The leader of the nation’s largest nursing home association is urging operators to battle “ridiculous” efforts to increase fines and other parts of the administration’s recently announced reform package.

President Biden’s comments about nursing homes in his first State of the Union Address may have been relatively mild, but language released a day earlier about his proposed reform plans was “offensive,” said American Health Care Association / National Center for Assisted Living President and CEO Mark Parkinson.

“While it is true that tens of thousands of people in nursing homes and assisted living buildings have died over the last two years, study after study has demonstrated that it’s not our fault,” Parkinson said in a video message distributed Friday. Community spread of COVID, and officials’ lack of action to limit it, is the cause of much of the nursing home harm, he noted. 

He said that both Republicans and Democrats have made mistakes the past few years and are now wrongly starting to “point fingers” at providers.

“As we sit here today, we’re in the best clinical situation we’ve been in in a long time,” Parkinson said. “Case counts among staff and among residents remain really low, hospitalizations and deaths, fortunately, are very low.”

“Unfortunately, on the business side, things have never been tougher,” he continued, blaming the “double-whammy” of low census and sky-high labor costs. 

“Really horrible public policy ideas” are compounding problems, he added. He recounted federal officials denying operators personal protective equipment and testing near the start of the pandemic, and some governors routing COVID-positive individuals into long-term care facilities that were not yet equipped to accept them.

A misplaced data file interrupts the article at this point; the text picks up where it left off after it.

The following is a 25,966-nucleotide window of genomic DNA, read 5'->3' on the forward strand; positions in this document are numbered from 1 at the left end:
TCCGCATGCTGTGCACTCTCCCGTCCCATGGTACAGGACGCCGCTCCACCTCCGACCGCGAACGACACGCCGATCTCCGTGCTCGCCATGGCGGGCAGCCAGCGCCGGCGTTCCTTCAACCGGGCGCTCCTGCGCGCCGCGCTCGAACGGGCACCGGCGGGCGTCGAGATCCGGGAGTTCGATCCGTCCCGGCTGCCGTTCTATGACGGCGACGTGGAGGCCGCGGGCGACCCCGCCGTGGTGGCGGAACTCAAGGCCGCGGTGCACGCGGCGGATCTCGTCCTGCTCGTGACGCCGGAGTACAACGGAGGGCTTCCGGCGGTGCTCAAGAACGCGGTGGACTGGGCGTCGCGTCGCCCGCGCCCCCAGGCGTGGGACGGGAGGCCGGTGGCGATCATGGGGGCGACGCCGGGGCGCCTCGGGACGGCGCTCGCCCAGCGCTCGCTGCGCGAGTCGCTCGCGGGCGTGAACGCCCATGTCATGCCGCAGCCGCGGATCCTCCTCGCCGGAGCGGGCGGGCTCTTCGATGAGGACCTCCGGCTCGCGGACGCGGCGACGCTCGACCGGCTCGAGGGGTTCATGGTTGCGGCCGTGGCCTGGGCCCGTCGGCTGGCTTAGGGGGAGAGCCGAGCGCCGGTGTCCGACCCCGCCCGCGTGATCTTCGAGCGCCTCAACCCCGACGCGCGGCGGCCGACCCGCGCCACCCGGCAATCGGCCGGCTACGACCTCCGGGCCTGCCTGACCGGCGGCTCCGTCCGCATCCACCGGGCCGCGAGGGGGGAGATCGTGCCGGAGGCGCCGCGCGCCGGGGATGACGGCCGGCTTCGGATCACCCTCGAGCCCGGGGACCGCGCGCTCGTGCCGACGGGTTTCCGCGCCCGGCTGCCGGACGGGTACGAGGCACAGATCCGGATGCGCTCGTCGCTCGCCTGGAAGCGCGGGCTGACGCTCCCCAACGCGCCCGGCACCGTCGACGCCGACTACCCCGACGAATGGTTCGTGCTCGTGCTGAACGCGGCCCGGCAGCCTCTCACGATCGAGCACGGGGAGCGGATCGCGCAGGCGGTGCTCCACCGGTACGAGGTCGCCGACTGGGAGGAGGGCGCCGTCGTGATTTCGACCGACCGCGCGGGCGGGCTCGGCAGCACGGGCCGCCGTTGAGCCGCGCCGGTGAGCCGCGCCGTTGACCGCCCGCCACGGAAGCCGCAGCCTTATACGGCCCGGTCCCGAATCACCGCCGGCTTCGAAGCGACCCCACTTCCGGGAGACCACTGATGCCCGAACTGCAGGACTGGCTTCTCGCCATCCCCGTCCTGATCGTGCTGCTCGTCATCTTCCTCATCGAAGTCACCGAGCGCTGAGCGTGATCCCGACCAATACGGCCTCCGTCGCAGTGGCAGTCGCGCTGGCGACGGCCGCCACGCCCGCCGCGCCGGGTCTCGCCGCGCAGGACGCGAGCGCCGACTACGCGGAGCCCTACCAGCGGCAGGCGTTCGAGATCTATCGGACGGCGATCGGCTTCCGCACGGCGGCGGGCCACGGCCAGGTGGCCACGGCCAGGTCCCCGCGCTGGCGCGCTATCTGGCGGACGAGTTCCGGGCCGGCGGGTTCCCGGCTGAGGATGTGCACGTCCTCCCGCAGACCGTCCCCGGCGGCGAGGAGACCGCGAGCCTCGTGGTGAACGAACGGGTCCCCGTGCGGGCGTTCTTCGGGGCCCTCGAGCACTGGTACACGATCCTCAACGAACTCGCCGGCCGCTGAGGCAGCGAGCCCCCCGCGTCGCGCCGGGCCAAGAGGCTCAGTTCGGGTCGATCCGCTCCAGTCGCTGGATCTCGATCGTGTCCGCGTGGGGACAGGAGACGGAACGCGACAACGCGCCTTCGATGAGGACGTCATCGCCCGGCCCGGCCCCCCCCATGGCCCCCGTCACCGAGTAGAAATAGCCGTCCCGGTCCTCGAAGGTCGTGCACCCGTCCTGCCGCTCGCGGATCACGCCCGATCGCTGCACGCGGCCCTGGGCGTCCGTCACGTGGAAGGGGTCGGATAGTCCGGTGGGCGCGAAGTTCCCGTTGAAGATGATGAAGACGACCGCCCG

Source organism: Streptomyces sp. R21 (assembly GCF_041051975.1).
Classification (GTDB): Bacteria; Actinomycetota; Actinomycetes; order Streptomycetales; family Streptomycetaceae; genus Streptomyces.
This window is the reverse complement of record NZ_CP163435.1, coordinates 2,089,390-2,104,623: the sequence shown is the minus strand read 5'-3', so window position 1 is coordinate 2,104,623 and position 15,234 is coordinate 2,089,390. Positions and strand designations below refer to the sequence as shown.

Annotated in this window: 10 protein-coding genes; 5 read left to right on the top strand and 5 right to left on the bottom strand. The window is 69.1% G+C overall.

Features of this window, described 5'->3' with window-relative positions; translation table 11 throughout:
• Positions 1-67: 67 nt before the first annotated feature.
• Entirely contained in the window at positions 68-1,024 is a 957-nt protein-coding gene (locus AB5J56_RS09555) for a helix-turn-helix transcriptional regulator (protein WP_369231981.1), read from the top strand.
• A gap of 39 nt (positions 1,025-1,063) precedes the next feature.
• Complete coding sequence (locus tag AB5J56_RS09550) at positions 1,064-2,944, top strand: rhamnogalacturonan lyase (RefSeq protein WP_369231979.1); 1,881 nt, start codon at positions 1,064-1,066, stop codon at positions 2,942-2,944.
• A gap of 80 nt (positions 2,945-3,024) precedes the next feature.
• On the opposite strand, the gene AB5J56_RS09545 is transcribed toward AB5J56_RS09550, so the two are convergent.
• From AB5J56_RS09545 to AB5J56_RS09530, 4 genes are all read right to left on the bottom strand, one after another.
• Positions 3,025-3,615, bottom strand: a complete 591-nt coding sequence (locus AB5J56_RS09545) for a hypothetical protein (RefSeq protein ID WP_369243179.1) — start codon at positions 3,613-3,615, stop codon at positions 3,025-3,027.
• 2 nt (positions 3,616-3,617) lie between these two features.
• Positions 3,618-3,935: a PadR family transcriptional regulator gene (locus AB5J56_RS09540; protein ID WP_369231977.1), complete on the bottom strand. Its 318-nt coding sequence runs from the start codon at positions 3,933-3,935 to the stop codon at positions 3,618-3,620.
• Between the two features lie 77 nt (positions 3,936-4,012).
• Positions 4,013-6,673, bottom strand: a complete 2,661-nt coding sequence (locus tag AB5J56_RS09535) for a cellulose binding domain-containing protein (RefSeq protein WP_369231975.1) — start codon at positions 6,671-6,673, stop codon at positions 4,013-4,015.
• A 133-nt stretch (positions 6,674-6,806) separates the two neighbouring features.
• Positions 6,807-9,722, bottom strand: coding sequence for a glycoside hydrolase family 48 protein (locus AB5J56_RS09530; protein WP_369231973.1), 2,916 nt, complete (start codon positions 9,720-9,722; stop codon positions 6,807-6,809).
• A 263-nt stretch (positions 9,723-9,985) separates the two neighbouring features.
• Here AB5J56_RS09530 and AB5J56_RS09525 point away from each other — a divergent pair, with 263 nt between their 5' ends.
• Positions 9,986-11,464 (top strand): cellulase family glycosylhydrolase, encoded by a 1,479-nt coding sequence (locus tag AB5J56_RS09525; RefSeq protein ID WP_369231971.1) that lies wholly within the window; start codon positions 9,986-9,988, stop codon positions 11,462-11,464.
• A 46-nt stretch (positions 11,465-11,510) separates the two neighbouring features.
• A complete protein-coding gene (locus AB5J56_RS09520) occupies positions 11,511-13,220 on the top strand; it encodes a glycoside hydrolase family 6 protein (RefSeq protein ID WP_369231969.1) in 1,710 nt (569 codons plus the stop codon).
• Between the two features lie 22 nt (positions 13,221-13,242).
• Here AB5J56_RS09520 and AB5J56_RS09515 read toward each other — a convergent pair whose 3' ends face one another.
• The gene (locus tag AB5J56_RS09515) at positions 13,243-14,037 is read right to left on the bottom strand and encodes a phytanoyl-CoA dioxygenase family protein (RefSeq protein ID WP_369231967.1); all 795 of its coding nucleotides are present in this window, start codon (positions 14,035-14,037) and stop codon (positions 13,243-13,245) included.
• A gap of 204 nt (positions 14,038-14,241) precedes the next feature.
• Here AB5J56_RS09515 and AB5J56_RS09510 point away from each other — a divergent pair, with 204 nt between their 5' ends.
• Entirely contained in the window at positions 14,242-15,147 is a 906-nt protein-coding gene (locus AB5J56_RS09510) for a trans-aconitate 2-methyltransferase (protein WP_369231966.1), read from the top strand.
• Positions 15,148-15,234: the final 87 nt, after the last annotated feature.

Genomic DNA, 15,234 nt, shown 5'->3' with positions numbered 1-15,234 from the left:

“Obviously, the answer is that we fight on,” Parkinson said. He called on members to make their presence and opinions known to state and federal lawmakers. Specifically, he urged operators to attend the association’s annual lobbying rally June 6-7 — “the most important Congressional Briefing in nursing home history.” The goal is to tell lawmakers, “It’s not our fault, that we are committed to quality, that more fines and regulations won’t do anything but make matters worse.”

Parkinson also encouraged providers to submit “massive” comments to the Centers for Medicare & Medicaid Services to persuade the agency to reverse some of the reform provisions. He said recent past precedent should encourage efforts in this vein.

First, he cited some 13,000 comments providers submitted regarding the Obama administration’s original version of the recent Requirements of Participation overhaul. That outpouring led to numerous significant delays and revisions.

More recently, Parkinson noted, a major outcry by nursing home stakeholders in the fall led the White House to expand its COVID-19 vaccination mandate from just nursing home employees to other healthcare workers as well.